Since we’ve been advising our clients that the impact of NFC in the payment space will be most disruptive on the acquire side, I particularly enjoyed the case study presented by RF Cyber. It concerned a programme in Breda, in the Netherlands, which used NFC phones and GPRS as terminals for social workers to read and top-up “evouchers” (MiFare cards) and showed how successfully the general-purpose phone plus software can replace multiple specialist terminals. A couple of coffee time discussions with different players in Asia-Pacific region confirmed that there is real potential in this space. Many banks are already issuing contactless or dual-interface card (Visa has 18 active issuers in the region already) and there must be literally millions of small traders who are potential buyers of phones that can acquire small transactions from those contactless cards.
From our clients’ perspectives, the most interesting presentations and discussions would have been those around over-the-air (OTA) loading and management of applications. Obviously, once you have your MasterCard Paypass application in your mobile phone, it’s attractive for you to go and use. But how it might get into your phone in the first place is complicated. Is the application pre-personalised and delivered in the SIM for later activation? Do you get it sent to you by your bank? Your operator? And it’s not just the payment application. One of the reasons why NFC is so attractive for retail e-payments is because it enables value-added services around payments (electronic loyalty, receipts and so on) and they too have to find their way to the phone and from the phone to point-of-sale (POS) as well. This NFC ecosystem is still evolving, and no-one really knows how it will settle down, so the presentations from players such as Vivotech, Gemalto, Venyon and Cassis were particularly worthwhile.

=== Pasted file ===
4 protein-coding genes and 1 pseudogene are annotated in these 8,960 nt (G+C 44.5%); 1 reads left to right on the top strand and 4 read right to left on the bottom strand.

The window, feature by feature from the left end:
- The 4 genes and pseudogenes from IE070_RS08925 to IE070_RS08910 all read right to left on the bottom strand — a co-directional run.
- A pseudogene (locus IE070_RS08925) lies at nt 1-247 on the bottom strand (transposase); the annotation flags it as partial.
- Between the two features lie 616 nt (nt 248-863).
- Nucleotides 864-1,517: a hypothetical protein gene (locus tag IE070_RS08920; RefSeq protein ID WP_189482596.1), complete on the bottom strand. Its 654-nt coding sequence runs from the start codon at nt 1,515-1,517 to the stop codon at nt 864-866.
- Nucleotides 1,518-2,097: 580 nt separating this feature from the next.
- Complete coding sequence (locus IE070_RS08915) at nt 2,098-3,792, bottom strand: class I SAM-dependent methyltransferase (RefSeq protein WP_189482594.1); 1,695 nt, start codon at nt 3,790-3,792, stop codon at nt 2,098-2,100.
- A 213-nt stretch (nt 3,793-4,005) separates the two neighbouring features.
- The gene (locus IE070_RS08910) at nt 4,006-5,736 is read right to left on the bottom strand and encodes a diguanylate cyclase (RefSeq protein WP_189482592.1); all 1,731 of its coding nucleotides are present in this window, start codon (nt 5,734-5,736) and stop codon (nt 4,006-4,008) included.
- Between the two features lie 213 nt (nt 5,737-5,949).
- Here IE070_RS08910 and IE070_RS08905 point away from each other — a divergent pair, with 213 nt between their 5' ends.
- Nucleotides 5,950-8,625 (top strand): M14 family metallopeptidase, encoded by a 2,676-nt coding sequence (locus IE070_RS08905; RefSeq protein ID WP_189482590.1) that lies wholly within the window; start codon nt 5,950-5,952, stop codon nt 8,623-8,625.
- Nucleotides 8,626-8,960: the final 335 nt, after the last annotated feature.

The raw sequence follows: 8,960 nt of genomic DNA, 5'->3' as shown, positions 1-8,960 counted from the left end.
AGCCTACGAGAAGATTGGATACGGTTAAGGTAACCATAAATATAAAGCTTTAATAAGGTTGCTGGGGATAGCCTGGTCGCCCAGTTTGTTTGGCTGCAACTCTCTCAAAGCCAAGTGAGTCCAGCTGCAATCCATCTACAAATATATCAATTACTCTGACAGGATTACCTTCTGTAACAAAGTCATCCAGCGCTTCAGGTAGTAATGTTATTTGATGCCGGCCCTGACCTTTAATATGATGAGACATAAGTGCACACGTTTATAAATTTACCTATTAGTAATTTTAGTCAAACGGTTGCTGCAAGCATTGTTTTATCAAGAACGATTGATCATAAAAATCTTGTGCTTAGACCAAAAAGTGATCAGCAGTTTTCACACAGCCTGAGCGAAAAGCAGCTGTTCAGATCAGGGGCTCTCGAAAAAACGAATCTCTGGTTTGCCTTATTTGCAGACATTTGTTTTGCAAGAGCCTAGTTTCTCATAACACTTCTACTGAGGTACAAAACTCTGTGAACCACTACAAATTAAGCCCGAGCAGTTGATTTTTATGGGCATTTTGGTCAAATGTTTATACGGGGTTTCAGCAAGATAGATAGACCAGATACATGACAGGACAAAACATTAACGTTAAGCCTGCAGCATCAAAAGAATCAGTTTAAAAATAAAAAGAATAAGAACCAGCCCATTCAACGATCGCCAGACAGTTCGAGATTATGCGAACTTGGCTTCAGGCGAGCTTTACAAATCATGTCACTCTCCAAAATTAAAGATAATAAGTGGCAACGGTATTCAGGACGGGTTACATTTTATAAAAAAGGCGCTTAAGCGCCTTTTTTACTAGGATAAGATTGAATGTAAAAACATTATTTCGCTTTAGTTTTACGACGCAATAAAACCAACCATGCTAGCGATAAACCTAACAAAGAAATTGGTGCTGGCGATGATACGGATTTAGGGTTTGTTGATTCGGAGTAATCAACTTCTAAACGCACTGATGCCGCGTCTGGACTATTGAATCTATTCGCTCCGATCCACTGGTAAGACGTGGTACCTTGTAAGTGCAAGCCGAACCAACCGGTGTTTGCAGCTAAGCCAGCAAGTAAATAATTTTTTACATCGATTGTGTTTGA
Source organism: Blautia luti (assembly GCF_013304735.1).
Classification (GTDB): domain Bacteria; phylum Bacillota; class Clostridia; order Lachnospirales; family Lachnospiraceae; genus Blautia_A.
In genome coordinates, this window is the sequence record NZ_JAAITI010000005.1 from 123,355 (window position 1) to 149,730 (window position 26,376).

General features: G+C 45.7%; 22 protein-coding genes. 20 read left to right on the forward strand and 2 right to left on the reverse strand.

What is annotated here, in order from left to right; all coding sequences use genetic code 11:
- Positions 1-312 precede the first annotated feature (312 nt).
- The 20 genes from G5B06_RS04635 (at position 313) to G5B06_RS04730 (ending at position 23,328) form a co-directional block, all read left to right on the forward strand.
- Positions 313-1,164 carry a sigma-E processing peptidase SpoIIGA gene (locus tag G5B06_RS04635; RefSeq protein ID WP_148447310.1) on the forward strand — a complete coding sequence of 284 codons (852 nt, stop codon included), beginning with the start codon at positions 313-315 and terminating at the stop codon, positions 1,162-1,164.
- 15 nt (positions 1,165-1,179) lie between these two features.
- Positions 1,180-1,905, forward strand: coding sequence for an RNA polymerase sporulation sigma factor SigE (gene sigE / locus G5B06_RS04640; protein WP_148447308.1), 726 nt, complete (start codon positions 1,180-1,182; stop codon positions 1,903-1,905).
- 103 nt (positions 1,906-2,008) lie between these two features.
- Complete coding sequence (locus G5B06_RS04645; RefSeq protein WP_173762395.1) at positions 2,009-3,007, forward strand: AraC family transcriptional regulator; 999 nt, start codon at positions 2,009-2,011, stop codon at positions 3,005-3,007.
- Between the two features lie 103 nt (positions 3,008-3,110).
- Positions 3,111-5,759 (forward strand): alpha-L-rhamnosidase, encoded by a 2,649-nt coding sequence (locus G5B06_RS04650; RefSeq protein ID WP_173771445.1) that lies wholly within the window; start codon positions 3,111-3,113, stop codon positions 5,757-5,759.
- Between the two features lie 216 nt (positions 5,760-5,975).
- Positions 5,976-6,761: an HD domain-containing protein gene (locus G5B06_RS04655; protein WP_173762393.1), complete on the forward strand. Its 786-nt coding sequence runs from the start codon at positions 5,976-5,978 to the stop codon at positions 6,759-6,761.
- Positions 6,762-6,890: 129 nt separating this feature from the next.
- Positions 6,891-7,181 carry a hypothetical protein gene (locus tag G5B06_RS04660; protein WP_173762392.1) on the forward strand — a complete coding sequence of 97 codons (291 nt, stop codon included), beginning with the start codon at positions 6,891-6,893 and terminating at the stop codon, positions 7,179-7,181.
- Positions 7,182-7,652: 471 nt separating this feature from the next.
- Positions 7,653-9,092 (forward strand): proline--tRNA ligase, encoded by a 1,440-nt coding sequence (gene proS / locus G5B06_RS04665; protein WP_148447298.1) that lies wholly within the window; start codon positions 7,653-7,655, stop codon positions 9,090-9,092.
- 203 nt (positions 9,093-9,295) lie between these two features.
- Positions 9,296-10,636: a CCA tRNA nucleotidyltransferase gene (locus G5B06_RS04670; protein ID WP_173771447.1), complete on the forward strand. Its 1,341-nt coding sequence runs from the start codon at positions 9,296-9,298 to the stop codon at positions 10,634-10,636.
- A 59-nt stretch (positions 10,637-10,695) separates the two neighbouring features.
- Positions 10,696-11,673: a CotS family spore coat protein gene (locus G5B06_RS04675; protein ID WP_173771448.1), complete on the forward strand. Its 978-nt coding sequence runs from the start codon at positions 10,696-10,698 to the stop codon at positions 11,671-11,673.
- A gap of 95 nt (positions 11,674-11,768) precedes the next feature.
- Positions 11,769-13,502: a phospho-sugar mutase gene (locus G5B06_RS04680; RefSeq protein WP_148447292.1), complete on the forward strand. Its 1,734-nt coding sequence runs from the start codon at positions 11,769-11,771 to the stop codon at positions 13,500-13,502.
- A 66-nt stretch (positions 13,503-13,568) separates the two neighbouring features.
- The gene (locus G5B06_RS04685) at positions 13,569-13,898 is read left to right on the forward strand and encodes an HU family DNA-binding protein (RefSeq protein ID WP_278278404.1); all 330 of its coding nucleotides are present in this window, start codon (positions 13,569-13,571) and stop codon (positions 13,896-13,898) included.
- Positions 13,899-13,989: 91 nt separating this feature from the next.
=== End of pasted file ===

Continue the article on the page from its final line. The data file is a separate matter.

Despite the focus on mobile payments and transit, my view of the long-term impact of NFC was unchanged: in the long term, it will be the identity management functionality that changes the world, not the payment functionality. As has been discussed over on the Digital Identity blog, the NFC-equipped mobile phone can be an “identity card” that customers actually want, a point that I made in the closing keynote. If the phone becomes the cornerstone of a working identity infrastructure, then many other seemingly intractable problems — phishing, spam, privacy and others — collapse. And I have to say that given some of our experiences implementing a variety of NFC-based projects so far, this is not an unreasonable hope.
As far as I was concerned, the best presentation was from Zhou Song-Yi, the CTO of E-Tong Card Ltd. He spoke about the NFC payments launch in Xiamen in China. The reason why I enjoyed his presentation so much, and why he should be awarded a medal of the order of the future of payments (if such an order were to be established by a wise and magnanimous organisation) is because he was the only in person in the room — in fact, I think the only person who I have ever met — who has actually sold an NFC-equipped handset to an actual consumer. To the end of August 2007 they had sold 1,100 Nokia 6131i to consumers in China and equipped them with the NFC version of their E-Tong prepaid card for use in shops in Xiamen. Well done that man.
These opinions are my own (I think) and presented solely in my capacity as an interested member of the general public [posted with ecto]